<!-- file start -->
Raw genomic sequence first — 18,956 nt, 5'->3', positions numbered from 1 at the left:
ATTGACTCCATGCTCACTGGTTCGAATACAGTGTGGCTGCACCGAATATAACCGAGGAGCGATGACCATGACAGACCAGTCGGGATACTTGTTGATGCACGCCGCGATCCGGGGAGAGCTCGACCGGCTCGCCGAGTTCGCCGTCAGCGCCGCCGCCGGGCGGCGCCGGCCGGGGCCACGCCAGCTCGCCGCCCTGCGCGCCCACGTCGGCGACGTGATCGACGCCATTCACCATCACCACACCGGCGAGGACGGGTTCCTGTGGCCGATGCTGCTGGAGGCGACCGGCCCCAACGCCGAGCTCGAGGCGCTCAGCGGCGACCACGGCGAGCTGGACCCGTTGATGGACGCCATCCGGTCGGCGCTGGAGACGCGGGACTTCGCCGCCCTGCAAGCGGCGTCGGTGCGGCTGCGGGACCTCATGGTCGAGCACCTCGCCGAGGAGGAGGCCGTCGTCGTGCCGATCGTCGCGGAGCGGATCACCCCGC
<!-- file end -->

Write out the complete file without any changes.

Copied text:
Raw genomic sequence first — 18,956 nt, 5'->3', positions numbered from 1 at the left:
ATTGACTCCATGCTCACTGGTTCGAATACAGTGTGGCTGCACCGAATATAACCGAGGAGCGATGACCATGACAGACCAGTCGGGATACTTGTTGATGCACGCCGCGATCCGGGGAGAGCTCGACCGGCTCGCCGAGTTCGCCGTCAGCGCCGCCGCCGGGCGGCGCCGGCCGGGGCCACGCCAGCTCGCCGCCCTGCGCGCCCACGTCGGCGACGTGATCGACGCCATTCACCATCACCACACCGGCGAGGACGGGTTCCTGTGGCCGATGCTGCTGGAGGCGACCGGCCCCAACGCCGAGCTCGAGGCGCTCAGCGGCGACCACGGCGAGCTGGACCCGTTGATGGACGCCATCCGGTCGGCGCTGGAGACGCGGGACTTCGCCGCCCTGCAAGCGGCGTCGGTGCGGCTGCGGGACCTCATGGTCGAGCACCTCGCCGAGGAGGAGGCCGTCGTCGTGCCGATCGTCGCGGAGCGGATCACCCCGC